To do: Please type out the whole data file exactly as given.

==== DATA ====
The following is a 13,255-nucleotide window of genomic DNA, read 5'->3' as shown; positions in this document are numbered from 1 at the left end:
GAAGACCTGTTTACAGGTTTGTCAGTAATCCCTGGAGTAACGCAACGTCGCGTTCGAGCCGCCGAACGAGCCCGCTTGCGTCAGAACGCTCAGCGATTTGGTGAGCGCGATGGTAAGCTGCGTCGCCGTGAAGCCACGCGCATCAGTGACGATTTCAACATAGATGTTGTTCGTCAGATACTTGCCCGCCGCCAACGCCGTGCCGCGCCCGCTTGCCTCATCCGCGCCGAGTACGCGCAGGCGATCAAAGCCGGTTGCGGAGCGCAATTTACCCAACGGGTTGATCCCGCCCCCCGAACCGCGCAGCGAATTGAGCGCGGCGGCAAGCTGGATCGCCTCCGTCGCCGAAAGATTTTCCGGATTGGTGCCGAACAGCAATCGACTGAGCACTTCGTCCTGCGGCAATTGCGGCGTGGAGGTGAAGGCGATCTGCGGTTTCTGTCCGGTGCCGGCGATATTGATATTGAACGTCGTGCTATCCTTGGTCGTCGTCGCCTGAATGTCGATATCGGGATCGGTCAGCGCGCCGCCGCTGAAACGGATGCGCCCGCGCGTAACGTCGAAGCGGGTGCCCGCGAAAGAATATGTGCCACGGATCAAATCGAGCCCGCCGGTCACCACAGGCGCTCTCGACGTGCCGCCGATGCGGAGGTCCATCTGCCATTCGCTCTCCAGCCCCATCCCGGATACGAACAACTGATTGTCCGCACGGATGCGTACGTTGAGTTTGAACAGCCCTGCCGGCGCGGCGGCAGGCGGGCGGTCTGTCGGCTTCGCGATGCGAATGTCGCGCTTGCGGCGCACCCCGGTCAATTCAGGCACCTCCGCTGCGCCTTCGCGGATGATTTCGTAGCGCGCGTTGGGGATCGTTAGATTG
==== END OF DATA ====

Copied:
The following is a 13,255-nucleotide window of genomic DNA, read 5'->3' as shown; positions in this document are numbered from 1 at the left end:
GAAGACCTGTTTACAGGTTTGTCAGTAATCCCTGGAGTAACGCAACGTCGCGTTCGAGCCGCCGAACGAGCCCGCTTGCGTCAGAACGCTCAGCGATTTGGTGAGCGCGATGGTAAGCTGCGTCGCCGTGAAGCCACGCGCATCAGTGACGATTTCAACATAGATGTTGTTCGTCAGATACTTGCCCGCCGCCAACGCCGTGCCGCGCCCGCTTGCCTCATCCGCGCCGAGTACGCGCAGGCGATCAAAGCCGGTTGCGGAGCGCAATTTACCCAACGGGTTGATCCCGCCCCCCGAACCGCGCAGCGAATTGAGCGCGGCGGCAAGCTGGATCGCCTCCGTCGCCGAAAGATTTTCCGGATTGGTGCCGAACAGCAATCGACTGAGCACTTCGTCCTGCGGCAATTGCGGCGTGGAGGTGAAGGCGATCTGCGGTTTCTGTCCGGTGCCGGCGATATTGATATTGAACGTCGTGCTATCCTTGGTCGTCGTCGCCTGAATGTCGATATCGGGATCGGTCAGCGCGCCGCCGCTGAAACGGATGCGCCCGCGCGTAACGTCGAAGCGGGTGCCCGCGAAAGAATATGTGCCACGGATCAAATCGAGCCCGCCGGTCACCACAGGCGCTCTCGACGTGCCGCCGATGCGGAGGTCCATCTGCCATTCGCTCTCCAGCCCCATCCCGGATACGAACAACTGATTGTCCGCACGGATGCGTACGTTGAGTTTGAACAGCCCTGCCGGCGCGGCGGCAGGCGGGCGGTCTGTCGGCTTCGCGATGCGAATGTCGCGCTTGCGGCGCACCCCGGTCAATTCAGGCACCTCCGCTGCGCCTTCGCGGATGATTTCGTAGCGCGCGTTGGGGATCGTTAGATTG